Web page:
As mentioned, certified gluten free oats are gluten free. This is a 'specialty' product...not just looking at Quaker Oats and not seeing a gluten ingredient. Oats can be contaminated in transport, but also in the air if they are grown too close to a field of wheat, being contaminated by wind or even birds. Growing oats in a field that had once grown wheat can also contaminate them.
Now, just to further aggravate the situation, the protein in oats is similar to the protein in wheat. If you are sensitive to one, you MAY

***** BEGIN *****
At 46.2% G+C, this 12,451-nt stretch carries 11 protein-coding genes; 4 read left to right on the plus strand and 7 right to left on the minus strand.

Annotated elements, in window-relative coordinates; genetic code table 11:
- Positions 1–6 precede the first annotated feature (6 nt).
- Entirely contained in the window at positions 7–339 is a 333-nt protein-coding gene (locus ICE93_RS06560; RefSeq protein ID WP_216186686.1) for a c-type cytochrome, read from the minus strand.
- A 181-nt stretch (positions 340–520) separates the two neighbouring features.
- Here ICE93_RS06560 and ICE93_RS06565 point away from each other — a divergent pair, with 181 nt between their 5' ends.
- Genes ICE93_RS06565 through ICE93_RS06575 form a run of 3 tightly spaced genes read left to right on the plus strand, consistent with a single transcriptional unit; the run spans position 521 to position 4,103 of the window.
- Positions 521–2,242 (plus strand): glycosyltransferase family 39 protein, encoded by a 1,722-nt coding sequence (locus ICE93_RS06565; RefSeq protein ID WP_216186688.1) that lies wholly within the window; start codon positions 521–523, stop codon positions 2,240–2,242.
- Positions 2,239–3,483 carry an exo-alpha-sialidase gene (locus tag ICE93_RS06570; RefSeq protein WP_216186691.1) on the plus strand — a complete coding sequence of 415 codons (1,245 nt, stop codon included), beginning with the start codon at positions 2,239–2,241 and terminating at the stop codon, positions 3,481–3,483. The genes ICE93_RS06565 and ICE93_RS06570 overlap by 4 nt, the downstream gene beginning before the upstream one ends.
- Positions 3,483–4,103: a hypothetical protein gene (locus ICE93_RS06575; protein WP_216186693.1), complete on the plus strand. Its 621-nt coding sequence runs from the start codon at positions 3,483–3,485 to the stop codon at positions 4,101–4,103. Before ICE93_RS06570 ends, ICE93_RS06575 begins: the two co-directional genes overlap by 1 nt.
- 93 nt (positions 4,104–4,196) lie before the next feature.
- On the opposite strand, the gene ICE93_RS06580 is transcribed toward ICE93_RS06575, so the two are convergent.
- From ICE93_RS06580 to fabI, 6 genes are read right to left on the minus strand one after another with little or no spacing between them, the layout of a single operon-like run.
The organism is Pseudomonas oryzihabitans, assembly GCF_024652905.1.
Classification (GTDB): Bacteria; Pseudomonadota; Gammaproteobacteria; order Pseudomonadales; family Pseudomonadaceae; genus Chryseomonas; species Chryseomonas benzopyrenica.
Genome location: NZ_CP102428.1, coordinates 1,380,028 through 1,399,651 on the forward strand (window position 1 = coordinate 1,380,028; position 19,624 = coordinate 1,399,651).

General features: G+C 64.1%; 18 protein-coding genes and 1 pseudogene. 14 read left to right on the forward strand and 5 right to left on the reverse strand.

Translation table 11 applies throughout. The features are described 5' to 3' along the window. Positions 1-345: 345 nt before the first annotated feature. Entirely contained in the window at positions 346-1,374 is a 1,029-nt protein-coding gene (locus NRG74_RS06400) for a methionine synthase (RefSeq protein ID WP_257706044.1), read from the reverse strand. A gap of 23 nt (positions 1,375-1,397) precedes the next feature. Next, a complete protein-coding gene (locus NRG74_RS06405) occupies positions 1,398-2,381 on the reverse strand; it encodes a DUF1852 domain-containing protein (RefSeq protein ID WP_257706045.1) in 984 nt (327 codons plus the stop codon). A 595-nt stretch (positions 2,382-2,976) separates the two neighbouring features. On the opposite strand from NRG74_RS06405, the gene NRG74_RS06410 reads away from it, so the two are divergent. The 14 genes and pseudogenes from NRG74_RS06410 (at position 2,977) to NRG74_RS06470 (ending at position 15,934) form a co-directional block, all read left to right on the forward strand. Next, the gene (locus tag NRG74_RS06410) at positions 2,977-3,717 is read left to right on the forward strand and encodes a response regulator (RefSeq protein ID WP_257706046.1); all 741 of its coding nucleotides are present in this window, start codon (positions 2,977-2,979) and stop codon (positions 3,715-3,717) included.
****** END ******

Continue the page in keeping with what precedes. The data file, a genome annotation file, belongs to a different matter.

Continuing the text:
be sensitive to the other, even if it is certified gluten free. Personally, I can eat very few oats at a time. (But no gluten, ever.) I react the same way with the oats as I did with gluten, but only if I go over the 'threshold.' I never do more than 1/4 cup at a time, and not too many days a week. Some people do not react to oats in any amount, as long as they are gluten free.
If this was your last day, how would you spend it?
| Pounds lost: 25.3